Whether they knew it or not, Rocksteady established a new convention for Harley Quinn that today feels like a staple: the reinvention of her costume with each new appearance.
Since 2009, Harley has had over 13 redesigns, from Batman: The Brave and the Bold to the Injustice games to 2016's Suicide Squad. The visual diversification that Asylum introduced allowed Harley to fit into stories she may have been left out of if she were only ever associated with her classic, colorful outfit.
And it isn't just writers benefiting from the new digs. The countless redesigns have made Harley a creative goldmine for cosplayers and fan artists at conventions and on the web. With these never-ending adaptations dominating pop culture spaces, even non-fans are likely to have came across and recognized the lovable anti-hero.
Harley was even the most popular character of Halloween 2016, largely because of Suicide Squad releasing that summer, but no doubt also thanks to the versatility in Harley's designs that allow just about anyone to create their own spin on Quinn.
The Voice: Letting New Talent Shine
Beyond introducing the world to a more mature, visually different Harley, Rocksteady's Arkham Trilogy was also the first to establish new lasting voice talent to play Harley. Asylum was longtime Harley actress Arleen Sorkin's final major performance before retiring, and the game's sequel marked the beginning of the post-Sorkin DC world, with Tara Strong first up to bat.
"I got the call for Harley and they said, 'we do not want you to do an impression of Arleen,'" Tara strong told Hollywood Reporter. "We want you to make it your own... we want this to be the new Harley."
Though Sorkin defined and literally inspired the character originally, by passing the torch, a different set of actresses were able to breathe new life into the character, much like how Batman and the Joker have been redefined countless times by new actors.
When Margot Robbie took on the role in Suicide Squad, she wanted to reimagine Harley and emphasize the doctor trapped inside her mind. "I kind of played it that Harley is a bit schizophrenic, so she has voices in her head. And one of those voices is Dr. Harleen Quinzel ... you can always see a bit of Dr. Quinzel in Harley Quinn."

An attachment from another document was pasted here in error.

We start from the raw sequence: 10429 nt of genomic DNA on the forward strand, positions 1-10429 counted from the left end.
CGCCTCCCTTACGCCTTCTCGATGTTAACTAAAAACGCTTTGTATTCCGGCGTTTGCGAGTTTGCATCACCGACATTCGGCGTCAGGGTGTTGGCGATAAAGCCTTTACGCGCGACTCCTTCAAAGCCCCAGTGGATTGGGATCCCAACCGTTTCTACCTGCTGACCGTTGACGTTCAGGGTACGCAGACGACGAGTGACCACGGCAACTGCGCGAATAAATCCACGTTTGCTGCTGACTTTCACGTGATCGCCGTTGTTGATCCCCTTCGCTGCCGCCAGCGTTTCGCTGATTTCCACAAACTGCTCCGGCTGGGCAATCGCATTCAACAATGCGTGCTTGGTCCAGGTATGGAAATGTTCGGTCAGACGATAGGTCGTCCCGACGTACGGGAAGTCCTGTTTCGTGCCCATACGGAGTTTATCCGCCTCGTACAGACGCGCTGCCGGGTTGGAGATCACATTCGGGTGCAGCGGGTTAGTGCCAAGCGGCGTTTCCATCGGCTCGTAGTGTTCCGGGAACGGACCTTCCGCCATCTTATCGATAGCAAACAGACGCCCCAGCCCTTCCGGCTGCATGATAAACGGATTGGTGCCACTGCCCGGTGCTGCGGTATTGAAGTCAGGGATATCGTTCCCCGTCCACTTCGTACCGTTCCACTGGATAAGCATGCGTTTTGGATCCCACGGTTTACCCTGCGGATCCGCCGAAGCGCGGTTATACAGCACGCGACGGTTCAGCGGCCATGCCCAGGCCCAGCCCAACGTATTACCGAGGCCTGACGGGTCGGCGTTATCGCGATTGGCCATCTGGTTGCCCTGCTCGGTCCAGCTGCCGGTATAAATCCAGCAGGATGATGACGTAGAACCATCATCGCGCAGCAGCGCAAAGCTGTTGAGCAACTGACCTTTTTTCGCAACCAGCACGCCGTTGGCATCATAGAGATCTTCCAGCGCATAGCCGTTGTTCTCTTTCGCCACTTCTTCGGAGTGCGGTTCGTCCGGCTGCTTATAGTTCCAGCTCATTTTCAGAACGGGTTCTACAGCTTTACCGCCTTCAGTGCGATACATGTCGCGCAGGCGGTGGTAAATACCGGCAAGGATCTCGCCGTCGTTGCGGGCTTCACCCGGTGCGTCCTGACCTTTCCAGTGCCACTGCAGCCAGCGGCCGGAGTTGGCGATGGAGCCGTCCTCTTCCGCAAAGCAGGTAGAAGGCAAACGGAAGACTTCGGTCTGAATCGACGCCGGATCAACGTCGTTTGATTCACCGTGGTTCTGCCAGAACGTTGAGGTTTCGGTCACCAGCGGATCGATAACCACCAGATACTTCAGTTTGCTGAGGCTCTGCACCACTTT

Most recently, The Big Bang Theory's Melissa Rauch is set to voice Harley in the latest DC animated film, Batman & Harley Quinn, no doubt adding her own spin to the anti-hero.
The (R)Evolution of Harley Quinn
Batman has always excelled in dark stories, it's what attracted audiences to the character and elevated him above other DC mascots in the first place. Rocksteady seemed to believe that the same could be true for Harley, and their decisions to let her loose in a dark world, and to consistently re-imagine both her look and voice helped shape Harley into the versatile, transformative star she is today.
Considering the commercial success of Suicide Squad, it's safe to assume we haven't seen the last of Margot Robbie's Harley. And, later this year, we'll see Melissa Rauch's fresh take on the character in the animated Batman & Harley Quinn. Harley's never been as big as she is today, and while most recently we've got Margot and Melissa to thank, they might not have had the chance to shine if Rocksteady hadn't let Harley and the inmates run the Asylum back in 2009.